Warning, you should not try to acquire nutrients from the English yew because you will probably die. See Toxicity. There are a select few organisms that get nutrition from the yew, they include a symbiotic fungus and birds which feed on yew arils. See Interactions for more information.

This page is actually dedicated to helping understand the processes the English yew, along with many other plants, uses to acquire the valuable nutrients it needs to live, grow, and reproduce. The main process in question here is photosynthesis. By producing its own food with photosynthesis, the English yew is classified as being autotrophic.

As you can see by the simplified photograph of photosynthesis to the right, photosynthetic plants use carbon dioxide from the atmosphere, water from the soil, and energy from sunlight to produce oxygen and glucose. There are some key structures and features within an autotrophic plant that are necessary for this process to be accomplished.

For more information about photosynthesis, click here.

Other photosynthetic plants include sage and highbush blueberry

The stomata are openings in the plant leaves which allow for gas exchange. They are formed by two specialized cells called guard cells. These cells open to allow the exchange of gasses, carbon and oxygen for example, and close to prevent the plant from drying out. In the picture to the left you can see the open and closed stomata.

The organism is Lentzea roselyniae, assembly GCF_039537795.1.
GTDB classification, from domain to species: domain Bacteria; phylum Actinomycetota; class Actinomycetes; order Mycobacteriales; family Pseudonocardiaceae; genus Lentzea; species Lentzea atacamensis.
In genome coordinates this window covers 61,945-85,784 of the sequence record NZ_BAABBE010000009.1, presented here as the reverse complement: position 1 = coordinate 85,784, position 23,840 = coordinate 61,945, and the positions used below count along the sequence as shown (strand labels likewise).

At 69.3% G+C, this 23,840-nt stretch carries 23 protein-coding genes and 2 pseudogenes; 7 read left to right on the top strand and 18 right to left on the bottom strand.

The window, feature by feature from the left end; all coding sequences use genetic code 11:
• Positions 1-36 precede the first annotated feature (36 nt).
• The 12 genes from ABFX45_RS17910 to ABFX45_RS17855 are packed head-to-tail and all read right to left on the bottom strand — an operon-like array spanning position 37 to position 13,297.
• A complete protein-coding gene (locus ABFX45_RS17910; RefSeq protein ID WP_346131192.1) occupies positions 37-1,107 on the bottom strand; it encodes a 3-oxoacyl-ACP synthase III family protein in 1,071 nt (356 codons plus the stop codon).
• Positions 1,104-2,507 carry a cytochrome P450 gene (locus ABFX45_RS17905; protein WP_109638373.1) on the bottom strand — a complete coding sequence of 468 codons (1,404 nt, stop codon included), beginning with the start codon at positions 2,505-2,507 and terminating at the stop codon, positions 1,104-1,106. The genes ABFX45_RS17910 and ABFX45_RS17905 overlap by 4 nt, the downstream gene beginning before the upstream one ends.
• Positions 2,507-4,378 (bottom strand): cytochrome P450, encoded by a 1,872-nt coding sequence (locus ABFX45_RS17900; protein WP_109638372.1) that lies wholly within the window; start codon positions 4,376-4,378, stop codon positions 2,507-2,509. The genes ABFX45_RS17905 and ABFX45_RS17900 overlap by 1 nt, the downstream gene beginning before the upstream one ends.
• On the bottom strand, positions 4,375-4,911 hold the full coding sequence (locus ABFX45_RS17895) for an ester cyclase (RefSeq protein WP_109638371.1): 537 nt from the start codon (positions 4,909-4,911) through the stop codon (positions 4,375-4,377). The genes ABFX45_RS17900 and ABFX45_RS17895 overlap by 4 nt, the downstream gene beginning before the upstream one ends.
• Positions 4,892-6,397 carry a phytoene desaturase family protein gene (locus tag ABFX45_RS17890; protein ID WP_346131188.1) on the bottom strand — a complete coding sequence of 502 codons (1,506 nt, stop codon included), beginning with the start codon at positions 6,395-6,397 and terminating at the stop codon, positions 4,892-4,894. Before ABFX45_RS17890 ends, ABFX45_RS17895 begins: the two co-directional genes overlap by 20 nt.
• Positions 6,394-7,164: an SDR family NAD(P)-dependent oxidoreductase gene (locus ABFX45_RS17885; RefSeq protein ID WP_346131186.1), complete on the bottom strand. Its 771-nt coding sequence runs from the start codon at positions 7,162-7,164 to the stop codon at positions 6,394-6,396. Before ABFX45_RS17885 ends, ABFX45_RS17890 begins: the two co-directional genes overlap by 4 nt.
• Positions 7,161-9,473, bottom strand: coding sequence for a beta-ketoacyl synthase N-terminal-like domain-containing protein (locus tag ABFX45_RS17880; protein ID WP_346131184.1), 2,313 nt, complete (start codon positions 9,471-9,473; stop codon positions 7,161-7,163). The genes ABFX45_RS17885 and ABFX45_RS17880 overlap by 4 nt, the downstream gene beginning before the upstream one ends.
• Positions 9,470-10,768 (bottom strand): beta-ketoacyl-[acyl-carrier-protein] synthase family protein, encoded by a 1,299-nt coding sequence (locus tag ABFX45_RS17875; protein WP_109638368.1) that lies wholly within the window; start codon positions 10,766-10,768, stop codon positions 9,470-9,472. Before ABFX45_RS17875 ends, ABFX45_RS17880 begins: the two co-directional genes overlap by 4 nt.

Most people are familiar with chlorophyll because it is what give a plant its green coloration. Located in plant organelles called chloroplasts, Chlorophyll absorbs other wavelengths of visible light, like red or blue, while reflecting green wavelengths.

Vascular tissue:
The production of glucose molecules by photosynthesis would be useless if the glucose were not able to be transported from the leaves to other parts of the plant. Likewise, photosynthesis would not be possible if water could not be transported to the leaves where photosynthesis takes place. The two vital transport tissue are called xylem and phloem. Xylem is used to pull water up to the tallest parts of the tree from the roots and phloem is used to transport nutrients throughout the plant. There are several properties of water that allow this transport to take place. A couple other examples of plants with vascular tissue include foxglove and the maidenhair tree

Water is a polar molecule, which means it has a partially positive charge and a partially negative charge on different sides of the molecule. The partially positive charge is attracted to the partially negative molecules. This attraction allows for the properties of adhesion and cohesion. Adhesion when water molecules are attracted to other molecules and cohesion when they are attracted to each other. This bond between molecules is not very strong, but it is strong enough to allow for water transport to occur within plants

The English yew is an evergreen, which means it does not lose its leaves during the winter. Therefore the tree is able to participate in photosynthesis all throughout the year as opposed to deciduous trees which lose their leaves during the winter. Because they retain their leaves during the winter, their leaves are shaped like needles and are able to shed snow, prevent the limbs from breaking under this weight.